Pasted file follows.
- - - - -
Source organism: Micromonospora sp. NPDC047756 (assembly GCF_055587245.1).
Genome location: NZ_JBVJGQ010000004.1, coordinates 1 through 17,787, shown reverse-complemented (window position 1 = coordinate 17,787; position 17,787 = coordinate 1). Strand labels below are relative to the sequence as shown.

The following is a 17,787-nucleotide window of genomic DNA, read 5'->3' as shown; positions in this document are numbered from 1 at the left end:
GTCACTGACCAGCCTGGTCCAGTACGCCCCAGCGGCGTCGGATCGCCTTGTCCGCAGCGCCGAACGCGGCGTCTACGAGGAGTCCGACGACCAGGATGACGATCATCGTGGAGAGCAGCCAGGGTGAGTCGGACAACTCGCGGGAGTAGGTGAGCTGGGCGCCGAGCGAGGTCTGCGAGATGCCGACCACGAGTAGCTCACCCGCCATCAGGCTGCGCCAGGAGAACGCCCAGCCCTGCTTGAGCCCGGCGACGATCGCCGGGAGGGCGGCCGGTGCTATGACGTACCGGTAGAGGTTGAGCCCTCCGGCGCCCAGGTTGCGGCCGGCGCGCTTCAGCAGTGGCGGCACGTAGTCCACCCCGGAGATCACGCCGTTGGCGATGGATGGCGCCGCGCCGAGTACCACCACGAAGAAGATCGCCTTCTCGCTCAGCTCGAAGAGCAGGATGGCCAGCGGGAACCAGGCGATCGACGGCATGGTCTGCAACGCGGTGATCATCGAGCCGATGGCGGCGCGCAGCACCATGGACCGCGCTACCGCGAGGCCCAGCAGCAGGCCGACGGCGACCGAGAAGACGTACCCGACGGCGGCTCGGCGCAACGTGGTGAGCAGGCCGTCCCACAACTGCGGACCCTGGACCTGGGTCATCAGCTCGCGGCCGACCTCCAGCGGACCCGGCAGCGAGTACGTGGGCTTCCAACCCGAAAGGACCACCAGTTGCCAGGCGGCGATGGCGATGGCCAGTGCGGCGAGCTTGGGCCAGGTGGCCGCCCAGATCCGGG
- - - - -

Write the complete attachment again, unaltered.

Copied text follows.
Source organism: Micromonospora sp. NPDC047756 (assembly GCF_055587245.1).
Genome location: NZ_JBVJGQ010000004.1, coordinates 1 through 17,787, shown reverse-complemented (window position 1 = coordinate 17,787; position 17,787 = coordinate 1). Strand labels below are relative to the sequence as shown.

The following is a 17,787-nucleotide window of genomic DNA, read 5'->3' as shown; positions in this document are numbered from 1 at the left end:
GTCACTGACCAGCCTGGTCCAGTACGCCCCAGCGGCGTCGGATCGCCTTGTCCGCAGCGCCGAACGCGGCGTCTACGAGGAGTCCGACGACCAGGATGACGATCATCGTGGAGAGCAGCCAGGGTGAGTCGGACAACTCGCGGGAGTAGGTGAGCTGGGCGCCGAGCGAGGTCTGCGAGATGCCGACCACGAGTAGCTCACCCGCCATCAGGCTGCGCCAGGAGAACGCCCAGCCCTGCTTGAGCCCGGCGACGATCGCCGGGAGGGCGGCCGGTGCTATGACGTACCGGTAGAGGTTGAGCCCTCCGGCGCCCAGGTTGCGGCCGGCGCGCTTCAGCAGTGGCGGCACGTAGTCCACCCCGGAGATCACGCCGTTGGCGATGGATGGCGCCGCGCCGAGTACCACCACGAAGAAGATCGCCTTCTCGCTCAGCTCGAAGAGCAGGATGGCCAGCGGGAACCAGGCGATCGACGGCATGGTCTGCAACGCGGTGATCATCGAGCCGATGGCGGCGCGCAGCACCATGGACCGCGCTACCGCGAGGCCCAGCAGCAGGCCGACGGCGACCGAGAAGACGTACCCGACGGCGGCTCGGCGCAACGTGGTGAGCAGGCCGTCCCACAACTGCGGACCCTGGACCTGGGTCATCAGCTCGCGGCCGACCTCCAGCGGACCCGGCAGCGAGTACGTGGGCTTCCAACCCGAAAGGACCACCAGTTGCCAGGCGGCGATGGCGATGGCCAGTGCGGCGAGCTTGGGCCAGGTGGCCGCCCAGATCCGGG